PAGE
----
Thicker Than Water

One-acts are tricky. A tantalizing bit of plot becomes fully realized near the end of the scene, leaving the audience with a desire to dig deeper. Such is the case with these six one-acts, loosely based around family strife. Playwright Dale Griffiths Stamos makes the situations semi-believable; but, in the time allotted, only superficial reflection can take place.

In the puzzling opener, aging Louise (Barbara Bain) wanders aimlessly through the rubble of her burned-out former house. Her two grown children (D.B. Sweeney, Maggie Grant) remind her that she is going to be very late to her husband's memorial service, planned by them, but then they squabble among themselves about family issues that have a fairly anemic resolution. Following this is a snarky bit about a woman (an arch and feverish Molly Leland) who invites her husband's mistress (Julianna Robinson) over for dinner. Christopher Heltai plays the uncomfortable victim well, but it is a silly exercise that has an exceedingly pat ending.

Bain and Dennis Delsing follow this with a touching scene between a mother who can't face her husband's death from cancer and her son who needs to make her understand that letting go is the ultimate kindness. Both deliver palpable emotion. Next, Christopher Karbo and Christopher Eric Ruiz take to Las Vegas to persuade their dad, Herb (Bob Ebinger), to come home for his family birthday party. Herb's negative reasons seem much more compelling than his sons', so a slick ending finishes the dilemma.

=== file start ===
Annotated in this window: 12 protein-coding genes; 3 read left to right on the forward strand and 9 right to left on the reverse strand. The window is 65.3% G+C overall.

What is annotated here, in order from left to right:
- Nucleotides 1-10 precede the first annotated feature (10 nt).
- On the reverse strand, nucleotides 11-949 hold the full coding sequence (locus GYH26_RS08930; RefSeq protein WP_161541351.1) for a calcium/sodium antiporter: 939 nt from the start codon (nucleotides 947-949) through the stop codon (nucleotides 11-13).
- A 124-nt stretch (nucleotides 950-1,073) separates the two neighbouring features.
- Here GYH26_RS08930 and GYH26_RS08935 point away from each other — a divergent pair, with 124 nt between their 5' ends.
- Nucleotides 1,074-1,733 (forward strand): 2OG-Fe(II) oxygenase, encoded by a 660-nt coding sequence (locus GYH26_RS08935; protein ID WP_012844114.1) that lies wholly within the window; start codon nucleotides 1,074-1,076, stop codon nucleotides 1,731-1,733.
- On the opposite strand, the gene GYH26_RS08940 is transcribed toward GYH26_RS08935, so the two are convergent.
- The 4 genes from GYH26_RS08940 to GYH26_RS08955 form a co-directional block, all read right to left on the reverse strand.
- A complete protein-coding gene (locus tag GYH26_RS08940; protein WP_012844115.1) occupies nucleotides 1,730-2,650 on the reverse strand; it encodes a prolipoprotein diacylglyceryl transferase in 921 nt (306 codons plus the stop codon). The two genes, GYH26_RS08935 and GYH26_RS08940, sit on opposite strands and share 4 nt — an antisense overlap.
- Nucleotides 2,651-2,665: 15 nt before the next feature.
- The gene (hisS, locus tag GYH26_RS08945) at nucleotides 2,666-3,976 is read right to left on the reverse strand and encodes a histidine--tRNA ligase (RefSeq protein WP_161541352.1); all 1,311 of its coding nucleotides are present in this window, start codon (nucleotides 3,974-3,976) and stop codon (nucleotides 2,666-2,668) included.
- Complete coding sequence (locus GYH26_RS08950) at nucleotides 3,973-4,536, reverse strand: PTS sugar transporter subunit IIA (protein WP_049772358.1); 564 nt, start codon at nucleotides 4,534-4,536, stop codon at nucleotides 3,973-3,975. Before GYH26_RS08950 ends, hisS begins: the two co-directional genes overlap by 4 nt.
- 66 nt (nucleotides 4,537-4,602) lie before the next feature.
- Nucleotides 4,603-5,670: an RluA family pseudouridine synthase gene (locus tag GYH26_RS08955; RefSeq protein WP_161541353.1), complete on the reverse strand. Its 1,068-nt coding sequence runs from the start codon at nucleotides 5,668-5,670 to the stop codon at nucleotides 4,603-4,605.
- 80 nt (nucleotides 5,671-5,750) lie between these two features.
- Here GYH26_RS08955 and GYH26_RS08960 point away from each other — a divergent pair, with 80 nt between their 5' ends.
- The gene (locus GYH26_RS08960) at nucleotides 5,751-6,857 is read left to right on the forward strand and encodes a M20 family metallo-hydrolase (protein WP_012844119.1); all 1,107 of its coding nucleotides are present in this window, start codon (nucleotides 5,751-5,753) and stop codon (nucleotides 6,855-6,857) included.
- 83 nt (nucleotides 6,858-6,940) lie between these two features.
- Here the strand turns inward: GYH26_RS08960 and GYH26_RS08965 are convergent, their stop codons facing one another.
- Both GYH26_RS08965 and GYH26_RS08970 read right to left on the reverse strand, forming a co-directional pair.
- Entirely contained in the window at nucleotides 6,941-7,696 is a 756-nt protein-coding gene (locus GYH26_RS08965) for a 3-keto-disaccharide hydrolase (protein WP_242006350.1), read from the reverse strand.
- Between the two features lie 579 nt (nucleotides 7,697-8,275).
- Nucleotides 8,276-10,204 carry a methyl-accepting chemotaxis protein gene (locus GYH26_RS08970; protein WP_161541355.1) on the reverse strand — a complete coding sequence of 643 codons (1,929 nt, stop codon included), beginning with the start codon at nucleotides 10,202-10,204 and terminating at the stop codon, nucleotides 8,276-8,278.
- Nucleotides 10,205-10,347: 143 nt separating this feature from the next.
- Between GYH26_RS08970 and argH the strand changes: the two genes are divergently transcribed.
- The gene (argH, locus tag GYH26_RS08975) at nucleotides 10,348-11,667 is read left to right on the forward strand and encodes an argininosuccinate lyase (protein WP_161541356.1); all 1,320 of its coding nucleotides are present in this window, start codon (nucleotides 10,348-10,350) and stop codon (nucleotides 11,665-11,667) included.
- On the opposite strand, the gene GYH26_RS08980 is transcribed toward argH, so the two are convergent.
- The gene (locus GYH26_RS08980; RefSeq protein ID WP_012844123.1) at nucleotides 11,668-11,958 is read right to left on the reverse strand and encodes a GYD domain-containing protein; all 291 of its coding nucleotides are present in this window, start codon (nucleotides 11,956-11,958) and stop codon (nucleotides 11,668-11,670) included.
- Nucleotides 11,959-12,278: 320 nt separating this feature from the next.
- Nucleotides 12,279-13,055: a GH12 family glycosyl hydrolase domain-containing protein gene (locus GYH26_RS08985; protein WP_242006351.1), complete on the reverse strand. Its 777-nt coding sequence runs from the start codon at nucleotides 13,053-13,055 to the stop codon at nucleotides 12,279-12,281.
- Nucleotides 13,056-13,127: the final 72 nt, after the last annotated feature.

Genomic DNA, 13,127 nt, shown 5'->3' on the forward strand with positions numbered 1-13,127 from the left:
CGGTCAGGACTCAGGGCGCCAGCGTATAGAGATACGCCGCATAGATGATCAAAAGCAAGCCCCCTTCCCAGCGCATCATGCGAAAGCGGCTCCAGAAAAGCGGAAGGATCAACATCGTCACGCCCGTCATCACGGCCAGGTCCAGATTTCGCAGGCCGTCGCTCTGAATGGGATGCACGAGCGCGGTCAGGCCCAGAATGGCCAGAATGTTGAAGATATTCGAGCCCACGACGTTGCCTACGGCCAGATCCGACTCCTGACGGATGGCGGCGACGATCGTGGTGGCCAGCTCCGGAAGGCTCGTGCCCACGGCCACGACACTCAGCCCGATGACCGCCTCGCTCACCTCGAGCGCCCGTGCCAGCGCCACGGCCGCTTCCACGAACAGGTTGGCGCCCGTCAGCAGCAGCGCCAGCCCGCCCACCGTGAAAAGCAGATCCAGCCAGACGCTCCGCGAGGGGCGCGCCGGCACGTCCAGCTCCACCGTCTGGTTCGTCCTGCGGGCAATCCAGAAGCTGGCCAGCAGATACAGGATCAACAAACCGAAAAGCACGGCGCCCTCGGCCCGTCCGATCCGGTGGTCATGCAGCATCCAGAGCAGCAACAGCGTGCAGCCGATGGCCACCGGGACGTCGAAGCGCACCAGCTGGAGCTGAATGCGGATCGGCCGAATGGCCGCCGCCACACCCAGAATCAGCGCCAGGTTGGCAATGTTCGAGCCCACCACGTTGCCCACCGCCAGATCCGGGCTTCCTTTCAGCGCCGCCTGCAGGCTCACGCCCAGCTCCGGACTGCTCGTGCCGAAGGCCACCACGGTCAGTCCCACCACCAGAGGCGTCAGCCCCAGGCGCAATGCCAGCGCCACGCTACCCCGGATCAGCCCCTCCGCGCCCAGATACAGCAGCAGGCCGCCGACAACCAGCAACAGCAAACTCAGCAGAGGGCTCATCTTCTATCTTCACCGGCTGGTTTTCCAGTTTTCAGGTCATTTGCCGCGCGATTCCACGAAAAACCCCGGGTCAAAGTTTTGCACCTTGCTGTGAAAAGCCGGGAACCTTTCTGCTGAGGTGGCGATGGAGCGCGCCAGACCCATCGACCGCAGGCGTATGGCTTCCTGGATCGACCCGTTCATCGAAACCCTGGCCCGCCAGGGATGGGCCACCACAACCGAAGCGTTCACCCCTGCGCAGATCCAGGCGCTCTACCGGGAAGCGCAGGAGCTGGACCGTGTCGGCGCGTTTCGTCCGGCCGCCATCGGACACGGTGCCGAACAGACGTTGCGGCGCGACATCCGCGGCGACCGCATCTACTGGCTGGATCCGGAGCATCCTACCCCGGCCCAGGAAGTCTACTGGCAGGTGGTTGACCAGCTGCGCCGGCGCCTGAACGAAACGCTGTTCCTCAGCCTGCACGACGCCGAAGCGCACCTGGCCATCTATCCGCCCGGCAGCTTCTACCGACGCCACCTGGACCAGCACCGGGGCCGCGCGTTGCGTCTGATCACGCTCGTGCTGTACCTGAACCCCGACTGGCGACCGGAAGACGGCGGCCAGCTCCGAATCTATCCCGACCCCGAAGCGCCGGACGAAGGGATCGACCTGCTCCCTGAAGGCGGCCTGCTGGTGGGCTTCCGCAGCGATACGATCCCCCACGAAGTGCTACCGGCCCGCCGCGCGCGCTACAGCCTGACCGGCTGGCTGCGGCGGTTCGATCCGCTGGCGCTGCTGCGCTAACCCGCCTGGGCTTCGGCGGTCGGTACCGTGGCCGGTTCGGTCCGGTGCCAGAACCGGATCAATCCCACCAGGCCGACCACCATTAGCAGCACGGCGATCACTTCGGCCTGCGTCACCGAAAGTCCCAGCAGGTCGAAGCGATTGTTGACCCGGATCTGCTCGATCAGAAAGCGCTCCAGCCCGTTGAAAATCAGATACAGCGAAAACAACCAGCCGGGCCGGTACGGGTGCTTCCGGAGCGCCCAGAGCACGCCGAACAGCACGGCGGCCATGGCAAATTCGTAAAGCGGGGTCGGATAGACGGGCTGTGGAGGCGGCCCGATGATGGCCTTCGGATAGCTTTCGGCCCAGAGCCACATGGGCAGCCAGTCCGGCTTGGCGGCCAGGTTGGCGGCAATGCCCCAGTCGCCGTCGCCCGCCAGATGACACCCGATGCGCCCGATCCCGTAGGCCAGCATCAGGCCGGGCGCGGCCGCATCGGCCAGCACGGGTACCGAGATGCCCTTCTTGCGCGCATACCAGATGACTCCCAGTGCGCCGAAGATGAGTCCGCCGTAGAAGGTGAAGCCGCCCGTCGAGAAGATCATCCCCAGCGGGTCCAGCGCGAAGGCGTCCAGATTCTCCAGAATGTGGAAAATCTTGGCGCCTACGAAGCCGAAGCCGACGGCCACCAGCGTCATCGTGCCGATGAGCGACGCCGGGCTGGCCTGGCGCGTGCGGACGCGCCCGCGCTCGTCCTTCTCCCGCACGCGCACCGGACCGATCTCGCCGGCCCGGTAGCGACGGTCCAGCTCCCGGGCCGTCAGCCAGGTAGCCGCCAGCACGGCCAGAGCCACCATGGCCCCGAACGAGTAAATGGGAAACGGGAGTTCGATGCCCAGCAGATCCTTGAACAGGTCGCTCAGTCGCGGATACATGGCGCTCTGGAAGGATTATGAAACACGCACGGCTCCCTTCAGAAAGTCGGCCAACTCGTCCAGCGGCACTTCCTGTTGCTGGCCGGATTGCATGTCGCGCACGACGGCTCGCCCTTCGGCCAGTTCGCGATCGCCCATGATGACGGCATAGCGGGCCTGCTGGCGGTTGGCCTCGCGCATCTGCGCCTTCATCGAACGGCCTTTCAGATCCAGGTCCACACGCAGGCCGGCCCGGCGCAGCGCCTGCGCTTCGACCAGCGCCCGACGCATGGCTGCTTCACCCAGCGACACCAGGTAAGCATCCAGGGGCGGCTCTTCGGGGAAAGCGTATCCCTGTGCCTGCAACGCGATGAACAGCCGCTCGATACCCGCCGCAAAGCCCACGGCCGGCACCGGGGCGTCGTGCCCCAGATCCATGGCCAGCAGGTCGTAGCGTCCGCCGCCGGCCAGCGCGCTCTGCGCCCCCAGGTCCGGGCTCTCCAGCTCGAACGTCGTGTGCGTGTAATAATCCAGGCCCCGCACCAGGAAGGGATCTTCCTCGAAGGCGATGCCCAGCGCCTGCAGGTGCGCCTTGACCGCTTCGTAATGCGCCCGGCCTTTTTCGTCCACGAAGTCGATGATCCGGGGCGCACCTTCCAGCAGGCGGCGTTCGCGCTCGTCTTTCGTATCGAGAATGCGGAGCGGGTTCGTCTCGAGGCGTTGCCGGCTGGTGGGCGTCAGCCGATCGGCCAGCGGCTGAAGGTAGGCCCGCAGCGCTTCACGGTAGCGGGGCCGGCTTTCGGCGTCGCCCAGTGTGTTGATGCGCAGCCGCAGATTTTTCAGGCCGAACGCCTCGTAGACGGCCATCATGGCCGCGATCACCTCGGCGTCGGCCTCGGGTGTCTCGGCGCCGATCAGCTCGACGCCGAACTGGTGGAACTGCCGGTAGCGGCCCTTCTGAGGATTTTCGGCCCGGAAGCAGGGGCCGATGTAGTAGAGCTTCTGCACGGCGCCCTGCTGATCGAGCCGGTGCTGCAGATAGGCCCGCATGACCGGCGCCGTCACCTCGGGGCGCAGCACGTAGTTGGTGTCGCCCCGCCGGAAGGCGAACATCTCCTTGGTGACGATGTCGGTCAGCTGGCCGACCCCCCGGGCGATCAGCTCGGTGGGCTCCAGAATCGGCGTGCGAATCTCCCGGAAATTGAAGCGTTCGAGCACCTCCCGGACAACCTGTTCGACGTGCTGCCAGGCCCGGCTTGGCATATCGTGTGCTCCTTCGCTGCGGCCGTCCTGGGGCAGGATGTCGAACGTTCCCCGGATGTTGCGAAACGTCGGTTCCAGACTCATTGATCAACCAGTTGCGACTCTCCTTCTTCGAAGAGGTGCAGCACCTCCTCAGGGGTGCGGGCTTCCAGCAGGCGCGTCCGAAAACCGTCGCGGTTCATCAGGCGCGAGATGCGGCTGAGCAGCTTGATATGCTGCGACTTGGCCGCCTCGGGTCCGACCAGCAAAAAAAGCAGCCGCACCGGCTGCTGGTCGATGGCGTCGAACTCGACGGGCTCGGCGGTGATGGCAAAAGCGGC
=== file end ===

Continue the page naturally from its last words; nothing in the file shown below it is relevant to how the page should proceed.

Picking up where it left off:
In one of the most interesting scenes, a wealthy woman (D.J. Harner) tells her Episcopal priest (John Henry Richardson) that she will be leaving his parish, taking her money with her, if he doesn't change his negative stance on homosexuality. Because this is a familiar debate, it resonates and seems the most compelling piece in the set. Bain, Grant, and Larry Robbins finish up with a comic vignette as Grant catches her geriatric mother in flagrante delicto with her senior citizen boyfriend. Cute one-liners abound, but seeing Bain milking the scene for all it's worth makes it perfect for the ending.

Dan Berkowitz takes directing credit for the first and last scenes; Grant fills in on the others. The strong team of actors makes the most of the material, but a few directorial choices and the brevity of each scene call for fewer situations with more substance.

Presented by Three Roses Players and Venice Sky Productions at the Promenade Playhouse, 1404 Third Street Promenade, Santa Monica. May 6–22. Sat., 8 p.m.; Sun., 2 p.m. (323) 960-5772.